The role of awareness in anticipation and recall performance in the Hebb repetition paradigm: implications for sequence learning Academic Article uri icon

  •  
  • Overview
  •  
  • Research
  •  
  • Identity
  •  
  • Additional Document Info
  •  
  • View All
  •  

abstract

  • Sequence learning has notably been studied using the Hebb repetition paradigm (Hebb, 1961) and the serial reaction time (SRT) task (Nissen & Bullemer, Cognitive Psychology 19:1-32, 1987). These two paradigms produce robust learning effects but differ with regard to the role of awareness: Awareness does not affect learning a repeated sequence in the Hebb repetition paradigm, as is evidenced by recall performance, whereas in the SRT task, awareness helps to anticipate the location of the next stimulus. In this study, we examined the role of awareness in anticipation and recall performance, using the Hebb repetition paradigm. Eye movements were monitored during a spatial reconstruction task where participants had to memorize sequences of dot locations. One sequence was repeated every four trials. Results showed that recall performance for the repeated sequence improved across repetitions for all participants but that anticipation increased only for participants aware of the repetition.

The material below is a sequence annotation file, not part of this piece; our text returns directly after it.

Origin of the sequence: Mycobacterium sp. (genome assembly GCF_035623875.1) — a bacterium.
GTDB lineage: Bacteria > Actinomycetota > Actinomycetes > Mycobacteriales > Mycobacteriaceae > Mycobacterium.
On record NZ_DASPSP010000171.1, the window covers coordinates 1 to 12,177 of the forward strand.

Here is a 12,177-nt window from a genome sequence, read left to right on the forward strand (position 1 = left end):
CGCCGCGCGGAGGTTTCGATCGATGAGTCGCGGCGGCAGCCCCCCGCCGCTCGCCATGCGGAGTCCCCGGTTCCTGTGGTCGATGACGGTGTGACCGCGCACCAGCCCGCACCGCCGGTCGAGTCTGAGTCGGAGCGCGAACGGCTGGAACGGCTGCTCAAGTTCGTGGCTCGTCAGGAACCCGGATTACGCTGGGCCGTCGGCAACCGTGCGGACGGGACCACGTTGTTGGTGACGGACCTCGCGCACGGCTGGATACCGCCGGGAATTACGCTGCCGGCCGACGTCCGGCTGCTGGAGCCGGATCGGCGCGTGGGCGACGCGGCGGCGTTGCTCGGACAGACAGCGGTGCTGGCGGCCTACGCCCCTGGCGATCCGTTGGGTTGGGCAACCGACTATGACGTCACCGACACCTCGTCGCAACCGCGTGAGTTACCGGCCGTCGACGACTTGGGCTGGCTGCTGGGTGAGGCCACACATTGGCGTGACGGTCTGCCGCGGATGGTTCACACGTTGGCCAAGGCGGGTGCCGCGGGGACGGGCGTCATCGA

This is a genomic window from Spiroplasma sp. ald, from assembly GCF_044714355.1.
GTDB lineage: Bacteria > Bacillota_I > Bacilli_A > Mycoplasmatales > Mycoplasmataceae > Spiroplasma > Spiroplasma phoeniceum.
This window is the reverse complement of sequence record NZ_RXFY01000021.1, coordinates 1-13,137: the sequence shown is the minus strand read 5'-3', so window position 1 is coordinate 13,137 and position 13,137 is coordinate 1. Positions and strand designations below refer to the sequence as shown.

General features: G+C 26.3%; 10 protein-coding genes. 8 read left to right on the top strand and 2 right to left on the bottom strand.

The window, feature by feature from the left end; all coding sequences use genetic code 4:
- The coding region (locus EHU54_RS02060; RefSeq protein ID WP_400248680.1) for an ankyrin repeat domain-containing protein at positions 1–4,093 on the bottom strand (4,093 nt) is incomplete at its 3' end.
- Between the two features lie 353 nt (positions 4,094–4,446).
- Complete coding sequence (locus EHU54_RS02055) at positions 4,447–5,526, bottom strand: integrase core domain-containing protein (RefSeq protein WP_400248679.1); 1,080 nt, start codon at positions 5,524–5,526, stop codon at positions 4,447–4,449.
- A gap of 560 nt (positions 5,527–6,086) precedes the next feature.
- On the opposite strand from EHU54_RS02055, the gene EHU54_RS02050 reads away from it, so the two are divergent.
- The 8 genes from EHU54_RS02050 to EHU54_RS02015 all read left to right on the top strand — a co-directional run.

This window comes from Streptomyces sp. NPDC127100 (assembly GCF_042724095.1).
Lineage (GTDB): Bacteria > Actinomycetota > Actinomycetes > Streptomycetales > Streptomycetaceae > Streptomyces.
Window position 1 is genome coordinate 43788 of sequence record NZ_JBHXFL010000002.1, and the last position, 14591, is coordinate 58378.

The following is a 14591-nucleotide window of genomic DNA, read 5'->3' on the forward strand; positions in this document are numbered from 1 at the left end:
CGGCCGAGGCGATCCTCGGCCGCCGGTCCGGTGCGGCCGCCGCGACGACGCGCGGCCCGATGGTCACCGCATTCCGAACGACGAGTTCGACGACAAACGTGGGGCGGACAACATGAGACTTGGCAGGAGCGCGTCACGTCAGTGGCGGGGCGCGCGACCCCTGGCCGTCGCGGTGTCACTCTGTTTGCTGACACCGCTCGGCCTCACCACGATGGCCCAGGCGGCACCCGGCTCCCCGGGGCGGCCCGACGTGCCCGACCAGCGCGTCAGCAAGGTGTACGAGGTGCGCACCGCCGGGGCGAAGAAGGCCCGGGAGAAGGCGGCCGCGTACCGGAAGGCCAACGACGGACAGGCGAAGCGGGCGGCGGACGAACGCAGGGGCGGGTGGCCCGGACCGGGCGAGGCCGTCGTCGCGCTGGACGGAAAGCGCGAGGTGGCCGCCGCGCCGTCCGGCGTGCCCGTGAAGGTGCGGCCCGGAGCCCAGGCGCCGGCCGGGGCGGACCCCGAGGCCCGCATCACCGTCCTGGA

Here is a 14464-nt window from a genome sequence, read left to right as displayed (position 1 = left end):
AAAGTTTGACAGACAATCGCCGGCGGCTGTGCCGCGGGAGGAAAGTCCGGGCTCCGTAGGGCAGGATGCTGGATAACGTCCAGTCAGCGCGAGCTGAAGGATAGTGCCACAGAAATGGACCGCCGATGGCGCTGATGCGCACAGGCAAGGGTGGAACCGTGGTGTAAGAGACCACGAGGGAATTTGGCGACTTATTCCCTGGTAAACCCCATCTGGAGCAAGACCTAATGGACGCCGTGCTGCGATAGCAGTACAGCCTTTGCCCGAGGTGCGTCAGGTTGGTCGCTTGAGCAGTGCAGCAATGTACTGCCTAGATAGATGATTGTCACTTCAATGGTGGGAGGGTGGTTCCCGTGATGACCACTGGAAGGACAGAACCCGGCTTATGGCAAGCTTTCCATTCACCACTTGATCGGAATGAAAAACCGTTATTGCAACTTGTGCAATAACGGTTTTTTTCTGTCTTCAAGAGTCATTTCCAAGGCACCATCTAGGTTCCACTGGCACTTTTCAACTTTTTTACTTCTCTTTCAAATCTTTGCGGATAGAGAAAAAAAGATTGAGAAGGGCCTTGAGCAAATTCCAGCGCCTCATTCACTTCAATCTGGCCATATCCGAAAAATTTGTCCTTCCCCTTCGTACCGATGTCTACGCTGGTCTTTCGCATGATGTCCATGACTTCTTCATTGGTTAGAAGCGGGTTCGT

publication date

  • August 2011